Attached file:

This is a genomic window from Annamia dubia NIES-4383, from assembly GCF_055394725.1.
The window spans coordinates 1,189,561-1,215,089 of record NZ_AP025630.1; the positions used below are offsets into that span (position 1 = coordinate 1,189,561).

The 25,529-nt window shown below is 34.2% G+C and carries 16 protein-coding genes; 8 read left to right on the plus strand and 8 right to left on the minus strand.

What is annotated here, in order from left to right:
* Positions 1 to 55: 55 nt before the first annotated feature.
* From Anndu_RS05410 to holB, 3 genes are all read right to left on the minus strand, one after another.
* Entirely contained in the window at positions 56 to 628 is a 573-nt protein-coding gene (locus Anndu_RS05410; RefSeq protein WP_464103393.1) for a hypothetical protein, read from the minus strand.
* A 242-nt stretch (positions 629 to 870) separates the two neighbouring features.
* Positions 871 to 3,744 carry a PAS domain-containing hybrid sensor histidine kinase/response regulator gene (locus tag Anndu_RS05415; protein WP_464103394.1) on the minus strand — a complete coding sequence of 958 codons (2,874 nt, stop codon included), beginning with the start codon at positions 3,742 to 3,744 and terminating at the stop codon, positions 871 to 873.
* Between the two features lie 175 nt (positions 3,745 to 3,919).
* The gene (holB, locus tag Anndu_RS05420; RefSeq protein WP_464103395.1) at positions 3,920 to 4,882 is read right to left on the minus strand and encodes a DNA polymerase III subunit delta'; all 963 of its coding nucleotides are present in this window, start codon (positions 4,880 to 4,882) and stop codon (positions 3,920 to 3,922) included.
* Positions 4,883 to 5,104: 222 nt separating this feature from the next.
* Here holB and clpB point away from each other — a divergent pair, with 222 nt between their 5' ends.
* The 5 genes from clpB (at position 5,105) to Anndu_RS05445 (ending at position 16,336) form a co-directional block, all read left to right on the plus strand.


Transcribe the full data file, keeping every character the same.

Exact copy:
This is a genomic window from Annamia dubia NIES-4383, from assembly GCF_055394725.1.
The window spans coordinates 1,189,561-1,215,089 of record NZ_AP025630.1; the positions used below are offsets into that span (position 1 = coordinate 1,189,561).

The 25,529-nt window shown below is 34.2% G+C and carries 16 protein-coding genes; 8 read left to right on the plus strand and 8 right to left on the minus strand.

What is annotated here, in order from left to right:
* Positions 1 to 55: 55 nt before the first annotated feature.
* From Anndu_RS05410 to holB, 3 genes are all read right to left on the minus strand, one after another.
* Entirely contained in the window at positions 56 to 628 is a 573-nt protein-coding gene (locus Anndu_RS05410; RefSeq protein WP_464103393.1) for a hypothetical protein, read from the minus strand.
* A 242-nt stretch (positions 629 to 870) separates the two neighbouring features.
* Positions 871 to 3,744 carry a PAS domain-containing hybrid sensor histidine kinase/response regulator gene (locus tag Anndu_RS05415; protein WP_464103394.1) on the minus strand — a complete coding sequence of 958 codons (2,874 nt, stop codon included), beginning with the start codon at positions 3,742 to 3,744 and terminating at the stop codon, positions 871 to 873.
* Between the two features lie 175 nt (positions 3,745 to 3,919).
* The gene (holB, locus tag Anndu_RS05420; RefSeq protein WP_464103395.1) at positions 3,920 to 4,882 is read right to left on the minus strand and encodes a DNA polymerase III subunit delta'; all 963 of its coding nucleotides are present in this window, start codon (positions 4,880 to 4,882) and stop codon (positions 3,920 to 3,922) included.
* Positions 4,883 to 5,104: 222 nt separating this feature from the next.
* Here holB and clpB point away from each other — a divergent pair, with 222 nt between their 5' ends.
* The 5 genes from clpB (at position 5,105) to Anndu_RS05445 (ending at position 16,336) form a co-directional block, all read left to right on the plus strand.